Over 100,000 Unsafe Airbags On New Mexico Vehicles

In New Mexico, more than 100,000 recalled Takata airbags remain on the road in vehicles representing 19 vehicle manufacturers.
SafeAirbags.com, an organization notifying owners about this urgent airbag safety recall, is urging owners and drivers of affected vehicles to immediately schedule an appointment for a free recall repair to prevent potentially serious injuries, or even death.
Affected vehicles include those made by BMW, Chrysler, Daimler, Ferrari, Ford, General Motors, Honda, Infiniti, Jaguar, Land Rover, Lexus, Mazda, McLaren, Mercedes-Benz, Mitsubishi, Nissan, Scion, Subaru, Tesla, Toyota, and Volkswagen. Dealerships around the country have replacement parts available, and the free recall repair should take about one to a few hours depending on vehicle make and model.
A defective part inside the airbag can explode when the airbag deploys, potentially shooting sharp metal fragments at the driver and passengers. The National Highway Traffic Safety Administration (NHTSA) has confirmed that 16 people in the U. S. have been killed, and hundreds of others alleged to have been injured, by this defect.
“In September of 2013, l was driving home when a vehicle pulled out in front of me. Our cars collided. The airbag deployed. But instead of protecting me, its inflator ruptured, shooting a piece of metal into my right eye. I suffered a serious injury and my vision will never be the same,” said Stephanie Erdman, victim of defective Takata airbag inflator. “I urge you to go online to check if your car’s Takata airbag inflators have been recalled. Trust me, even waiting a day to bring your vehicle in for the recall repair could be the difference between life and death.”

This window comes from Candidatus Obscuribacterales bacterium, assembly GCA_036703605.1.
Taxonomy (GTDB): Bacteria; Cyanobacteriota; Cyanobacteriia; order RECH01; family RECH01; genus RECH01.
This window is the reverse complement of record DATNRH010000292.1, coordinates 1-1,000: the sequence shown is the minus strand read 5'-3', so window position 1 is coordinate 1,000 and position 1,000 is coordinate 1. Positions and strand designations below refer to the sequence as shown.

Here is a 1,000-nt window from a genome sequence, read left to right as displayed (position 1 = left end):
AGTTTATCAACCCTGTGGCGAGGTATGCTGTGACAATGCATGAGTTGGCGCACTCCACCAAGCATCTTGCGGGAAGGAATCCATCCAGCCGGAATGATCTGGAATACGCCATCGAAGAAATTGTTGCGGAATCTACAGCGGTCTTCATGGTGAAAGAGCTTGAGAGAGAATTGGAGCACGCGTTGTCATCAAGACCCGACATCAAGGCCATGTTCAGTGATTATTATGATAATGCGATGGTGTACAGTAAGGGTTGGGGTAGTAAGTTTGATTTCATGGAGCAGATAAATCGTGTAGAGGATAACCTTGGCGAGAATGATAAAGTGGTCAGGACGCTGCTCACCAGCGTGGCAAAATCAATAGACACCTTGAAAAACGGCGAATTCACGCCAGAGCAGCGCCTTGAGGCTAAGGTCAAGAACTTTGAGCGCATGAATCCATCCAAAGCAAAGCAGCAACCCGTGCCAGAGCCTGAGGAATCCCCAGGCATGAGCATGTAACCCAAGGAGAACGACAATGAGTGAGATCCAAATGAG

A recall awareness campaign is underway to help stress the urgent need to have these defective airbags repaired. In addition to official recall notice letters sent directly from vehicle manufacturers, owners are receiving notification through postcards, emails, social media, and other forms of communication urging them to contact their dealer to schedule an appointment for a free recall repair.
The call to action is simple.
  • Owners affected by the Takata airbag recall should immediately schedule a FREE recall repair at a local dealership.
  • Owners uncertain whether their vehicles are part of the Takata airbag recall can easily check a vehicle’s identification number (VIN) by visiting SafeAirbags.com or NHTSA.gov/Recalls.
  • A free smartphone app, Airbag Recall, is available for download, enabling owners to take a picture of a license plate to determine if their vehicle, or a family member or friend’s vehicle, is under recall.
Dealerships in New Mexico generally have replacement parts available, and the free recall repair should take about one to a few hours depending on vehicle make and model.
“More than 17 million airbags recalled have not been repaired,” said Patrick Juneau of SafeAirbags.com. Juneau was appointed by a Federal court in Florida to administer an outreach program aimed at repairing these defective airbags. “Unfortunately, many consumers are not taking immediate action, either because they have been ignoring safety recall notices, or do not understand the severity of the situation.”
For more information, visit www.SafeAirbags.com or www.NHTSA.gov/Recalls.

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